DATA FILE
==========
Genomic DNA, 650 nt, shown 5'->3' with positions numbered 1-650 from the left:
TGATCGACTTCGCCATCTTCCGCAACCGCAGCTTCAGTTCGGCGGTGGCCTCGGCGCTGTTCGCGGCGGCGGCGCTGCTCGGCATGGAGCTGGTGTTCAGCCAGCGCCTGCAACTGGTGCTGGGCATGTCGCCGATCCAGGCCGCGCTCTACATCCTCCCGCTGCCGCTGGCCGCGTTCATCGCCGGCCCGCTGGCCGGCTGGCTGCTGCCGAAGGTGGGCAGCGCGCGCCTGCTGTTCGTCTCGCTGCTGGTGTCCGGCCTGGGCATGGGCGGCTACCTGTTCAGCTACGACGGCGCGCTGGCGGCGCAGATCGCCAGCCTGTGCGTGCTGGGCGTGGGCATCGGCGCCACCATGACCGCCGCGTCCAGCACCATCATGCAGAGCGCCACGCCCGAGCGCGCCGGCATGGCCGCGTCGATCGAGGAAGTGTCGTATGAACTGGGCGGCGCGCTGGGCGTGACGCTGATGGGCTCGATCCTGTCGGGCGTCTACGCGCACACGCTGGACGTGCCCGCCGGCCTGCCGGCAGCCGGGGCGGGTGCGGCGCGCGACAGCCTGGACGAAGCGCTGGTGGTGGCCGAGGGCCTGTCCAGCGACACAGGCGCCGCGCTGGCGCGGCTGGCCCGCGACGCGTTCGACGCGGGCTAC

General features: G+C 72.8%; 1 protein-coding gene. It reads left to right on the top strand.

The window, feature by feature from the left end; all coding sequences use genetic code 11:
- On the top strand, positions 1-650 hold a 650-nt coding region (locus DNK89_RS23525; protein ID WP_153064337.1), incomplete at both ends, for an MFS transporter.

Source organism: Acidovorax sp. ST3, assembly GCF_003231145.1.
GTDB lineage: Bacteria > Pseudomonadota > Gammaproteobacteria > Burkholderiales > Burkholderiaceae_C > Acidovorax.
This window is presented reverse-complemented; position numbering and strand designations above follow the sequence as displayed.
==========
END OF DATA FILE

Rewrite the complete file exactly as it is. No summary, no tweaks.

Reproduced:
Genomic DNA, 650 nt, shown 5'->3' with positions numbered 1-650 from the left:
TGATCGACTTCGCCATCTTCCGCAACCGCAGCTTCAGTTCGGCGGTGGCCTCGGCGCTGTTCGCGGCGGCGGCGCTGCTCGGCATGGAGCTGGTGTTCAGCCAGCGCCTGCAACTGGTGCTGGGCATGTCGCCGATCCAGGCCGCGCTCTACATCCTCCCGCTGCCGCTGGCCGCGTTCATCGCCGGCCCGCTGGCCGGCTGGCTGCTGCCGAAGGTGGGCAGCGCGCGCCTGCTGTTCGTCTCGCTGCTGGTGTCCGGCCTGGGCATGGGCGGCTACCTGTTCAGCTACGACGGCGCGCTGGCGGCGCAGATCGCCAGCCTGTGCGTGCTGGGCGTGGGCATCGGCGCCACCATGACCGCCGCGTCCAGCACCATCATGCAGAGCGCCACGCCCGAGCGCGCCGGCATGGCCGCGTCGATCGAGGAAGTGTCGTATGAACTGGGCGGCGCGCTGGGCGTGACGCTGATGGGCTCGATCCTGTCGGGCGTCTACGCGCACACGCTGGACGTGCCCGCCGGCCTGCCGGCAGCCGGGGCGGGTGCGGCGCGCGACAGCCTGGACGAAGCGCTGGTGGTGGCCGAGGGCCTGTCCAGCGACACAGGCGCCGCGCTGGCGCGGCTGGCCCGCGACGCGTTCGACGCGGGCTAC

General features: G+C 72.8%; 1 protein-coding gene. It reads left to right on the top strand.

The window, feature by feature from the left end; all coding sequences use genetic code 11:
- On the top strand, positions 1-650 hold a 650-nt coding region (locus DNK89_RS23525; protein ID WP_153064337.1), incomplete at both ends, for an MFS transporter.

Source organism: Acidovorax sp. ST3, assembly GCF_003231145.1.
GTDB lineage: Bacteria > Pseudomonadota > Gammaproteobacteria > Burkholderiales > Burkholderiaceae_C > Acidovorax.
This window is presented reverse-complemented; position numbering and strand designations above follow the sequence as displayed.